For iPhone Users, messaging comes down to blue vs. green bubbles, showing them who is also on an iPhone and who is on Android or another alternative. Is it marketing? Of course. Should Apple be forced to dump what it’s built so that it can work better with Androids? Google thinks so, as it suggested in a post on the Android website, “It’s time for Apple to fix texting,” to add RCS to iMessage.
Th iPhone-Android Texting Struggle
It comes down to more than blue and green bubbles. If you are using an iPhone and texting someone who is also using an iPhone, you’ll see green bubbles. If you’re chatting with an Android user, you’ll see blue bubbles. It’s not calling anyone out – just letting you know that certain iMessage features won’t work cross-platform.
There are a few things Android users won’t benefit from in your chat and some you won’t either. You won’t see read receipts letting you know that they have read your message. For a long time they wouldn’t see your emoji reactions, but that’s changing.
What it all comes down to is that Android users don’t get to take advantage of all the iMessage features, which is understandably frustrating. I can’t say I am that frustrated when texting with Android users. Do I wish I could see when they read it? Sure, but it’s really not that big of an issue.
One difficulty between the two texting systems is that Android messaging is carrier-based, but Apple doesn’t rely on mobile carriers for texting. iMessage works via Wi-Fi, and this means it’s hard for the two to work together. When you get that bubble, you’re actually chatting via the older SMS/MMS platform.
The biggest problem for iPhone users and Android users using the SMS/MMS platform is that it isn’t encrypted. I’ll admit, when I want a private conversation, I’m not doing it with an Android user on iMessage or Facebook Messenger, for that matter, or any other service. I make sure I’m chatting with an iPhone user on iMessages. I want that end-to-end encryption. Apple says it designed iMessage to use end-to-end encryption, and iMessage was first used in iOS 5.
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Google just added end-to-end encryption to Android a year ago, some 10 years after iMessage was introduced. Android users now have end-to-end encryption if chatting with another Android user. But if they’re chatting with an iPhone user, they are forced to use the unencrypted SMS.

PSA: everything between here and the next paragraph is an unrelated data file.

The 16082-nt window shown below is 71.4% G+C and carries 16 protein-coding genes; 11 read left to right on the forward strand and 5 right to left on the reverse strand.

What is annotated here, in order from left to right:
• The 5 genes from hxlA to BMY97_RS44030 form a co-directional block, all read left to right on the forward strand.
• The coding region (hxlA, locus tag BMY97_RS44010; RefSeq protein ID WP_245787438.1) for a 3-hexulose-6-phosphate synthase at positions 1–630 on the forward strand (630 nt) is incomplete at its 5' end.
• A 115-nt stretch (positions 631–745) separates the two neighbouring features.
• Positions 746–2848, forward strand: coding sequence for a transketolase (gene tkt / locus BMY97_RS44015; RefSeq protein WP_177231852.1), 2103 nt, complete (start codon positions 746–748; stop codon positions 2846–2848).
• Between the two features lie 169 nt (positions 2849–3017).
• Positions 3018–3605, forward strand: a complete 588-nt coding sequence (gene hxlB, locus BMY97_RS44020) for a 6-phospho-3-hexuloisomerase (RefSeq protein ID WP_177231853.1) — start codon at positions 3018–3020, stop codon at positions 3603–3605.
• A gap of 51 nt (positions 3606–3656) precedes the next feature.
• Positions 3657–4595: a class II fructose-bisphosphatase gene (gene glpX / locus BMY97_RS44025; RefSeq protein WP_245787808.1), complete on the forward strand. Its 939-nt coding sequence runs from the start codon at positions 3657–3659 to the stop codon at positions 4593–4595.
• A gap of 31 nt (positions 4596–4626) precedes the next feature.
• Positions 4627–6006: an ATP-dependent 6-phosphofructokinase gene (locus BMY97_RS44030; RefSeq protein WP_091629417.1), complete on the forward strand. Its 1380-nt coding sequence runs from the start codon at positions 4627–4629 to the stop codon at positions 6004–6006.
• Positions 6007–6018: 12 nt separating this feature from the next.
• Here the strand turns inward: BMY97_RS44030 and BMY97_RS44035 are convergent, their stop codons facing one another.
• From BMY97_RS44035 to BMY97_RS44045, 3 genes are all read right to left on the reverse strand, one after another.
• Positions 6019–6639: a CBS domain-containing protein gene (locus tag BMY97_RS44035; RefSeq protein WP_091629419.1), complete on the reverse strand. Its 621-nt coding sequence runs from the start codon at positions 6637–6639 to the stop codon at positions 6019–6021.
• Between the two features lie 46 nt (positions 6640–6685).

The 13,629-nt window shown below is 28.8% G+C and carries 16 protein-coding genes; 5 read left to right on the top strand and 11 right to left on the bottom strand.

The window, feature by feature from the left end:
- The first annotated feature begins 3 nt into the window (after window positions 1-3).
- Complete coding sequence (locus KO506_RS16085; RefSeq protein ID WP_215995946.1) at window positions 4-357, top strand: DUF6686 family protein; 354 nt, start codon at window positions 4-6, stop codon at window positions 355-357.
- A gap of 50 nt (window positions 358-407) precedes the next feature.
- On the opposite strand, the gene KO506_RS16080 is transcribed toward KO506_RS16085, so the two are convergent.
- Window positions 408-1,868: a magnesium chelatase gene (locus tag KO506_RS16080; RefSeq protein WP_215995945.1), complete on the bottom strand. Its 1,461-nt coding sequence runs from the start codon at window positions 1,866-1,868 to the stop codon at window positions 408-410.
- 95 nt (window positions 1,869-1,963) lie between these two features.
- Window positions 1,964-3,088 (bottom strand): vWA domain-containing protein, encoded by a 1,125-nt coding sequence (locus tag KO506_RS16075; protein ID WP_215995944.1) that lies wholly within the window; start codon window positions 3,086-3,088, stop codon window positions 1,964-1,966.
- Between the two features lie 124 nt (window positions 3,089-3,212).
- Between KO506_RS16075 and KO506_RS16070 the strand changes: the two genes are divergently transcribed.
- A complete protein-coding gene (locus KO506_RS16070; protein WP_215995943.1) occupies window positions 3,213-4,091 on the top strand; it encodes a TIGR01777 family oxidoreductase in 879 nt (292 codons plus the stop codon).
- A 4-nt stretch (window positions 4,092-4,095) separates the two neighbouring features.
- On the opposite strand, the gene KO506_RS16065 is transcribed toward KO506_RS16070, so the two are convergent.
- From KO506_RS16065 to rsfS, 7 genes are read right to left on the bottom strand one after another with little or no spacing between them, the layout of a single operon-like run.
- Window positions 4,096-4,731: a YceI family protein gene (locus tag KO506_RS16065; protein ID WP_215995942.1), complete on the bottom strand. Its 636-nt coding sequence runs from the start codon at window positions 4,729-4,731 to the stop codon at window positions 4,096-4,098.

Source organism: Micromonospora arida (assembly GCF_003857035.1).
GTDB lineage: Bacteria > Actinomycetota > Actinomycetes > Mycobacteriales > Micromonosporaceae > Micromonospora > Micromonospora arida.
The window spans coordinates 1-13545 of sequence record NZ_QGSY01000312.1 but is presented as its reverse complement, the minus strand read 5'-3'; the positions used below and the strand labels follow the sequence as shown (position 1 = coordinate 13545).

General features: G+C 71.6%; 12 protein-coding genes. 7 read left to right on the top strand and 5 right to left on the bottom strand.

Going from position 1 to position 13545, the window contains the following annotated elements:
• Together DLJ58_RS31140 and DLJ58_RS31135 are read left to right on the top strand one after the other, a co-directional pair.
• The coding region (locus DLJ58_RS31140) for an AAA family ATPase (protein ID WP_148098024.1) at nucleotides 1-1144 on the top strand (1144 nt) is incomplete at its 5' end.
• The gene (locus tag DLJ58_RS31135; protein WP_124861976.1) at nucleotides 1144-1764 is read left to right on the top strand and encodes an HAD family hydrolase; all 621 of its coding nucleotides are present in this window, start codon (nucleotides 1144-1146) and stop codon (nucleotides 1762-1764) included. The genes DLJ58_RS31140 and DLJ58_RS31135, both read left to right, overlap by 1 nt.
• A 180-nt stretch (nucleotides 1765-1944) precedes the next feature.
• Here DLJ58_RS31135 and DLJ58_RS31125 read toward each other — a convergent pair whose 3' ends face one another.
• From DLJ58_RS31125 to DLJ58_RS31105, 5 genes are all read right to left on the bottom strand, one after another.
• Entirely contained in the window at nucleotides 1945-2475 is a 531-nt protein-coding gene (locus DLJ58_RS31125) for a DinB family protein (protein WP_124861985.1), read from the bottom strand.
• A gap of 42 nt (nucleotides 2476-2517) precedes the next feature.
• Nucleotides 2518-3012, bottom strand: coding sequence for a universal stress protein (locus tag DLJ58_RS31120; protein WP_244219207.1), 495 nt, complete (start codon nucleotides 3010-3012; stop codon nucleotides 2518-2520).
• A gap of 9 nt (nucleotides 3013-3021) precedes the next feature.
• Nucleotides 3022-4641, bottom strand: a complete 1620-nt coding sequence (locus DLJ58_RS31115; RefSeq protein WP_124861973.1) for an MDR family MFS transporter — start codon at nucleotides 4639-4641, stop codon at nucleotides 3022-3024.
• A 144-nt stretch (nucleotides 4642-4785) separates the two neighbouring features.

Android uses RCS (Rich Communication Services) and loses features when it has to go to SMS to work with iOS. iOS uses its own system in iMessages and loses features when it has to turn to SMS to work with Android. It’s the same issue both ways. I view it as parallel, but Google doesn’t seem to see it that way.
Google’s RCS Demand
The difference appears to be that Google is using a standard open to other OS: RCS. Apple is using a standard it developed, iMessage. iMessage has been using it eight years longer than Google has been using RCS. Yet, Google is insisting in the aforementioned blog post: “It’s time for Apple to fix texting.”
Google is blaming Apple for the “blurry videos, broken group chats, missing read receipts and typing indicators, no texting over Wi-Fi, and more” that Android users experience when texting with an iPhone user. iPhone users don’t experience that when chatting with each other.
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The blog post goes on to blame Apple for using “out-of-date technologies from the 90s and 00s” for texting between Android and iPhones, but both systems rely on SMS at that point. It also included comments from frustrated iPhone users and articles discussing the situation, which it used to tell Apple that it needs to get on board and use RCS.
What it comes down to, though, is this just isn’t going to happen. There were more than 240 million iPhones sold in 2021 and nearly 200 million sold in 2020. Somehow I don’t see Apple kowtowing to Google: Apple isn’t likely to start using RCS and dumping its exclusive iMessage.
Additionally, much of the difference is that the iPhone is hardware that uses iOS, and they are exclusive. Android is not a device – it’s a mobile open-source OS. It’s hard to even determine how many Android phones were sold, as so many brands use the OS, and this muddies the situation.
Google may have appeased Android users with its blog post, or rather “ad,” but it doesn’t seem like it will do much to fix the situation for users – of iPhones or Android. Read on to learn more about RCS.
Image credit: Unsplash Screenshot by Laura Tucker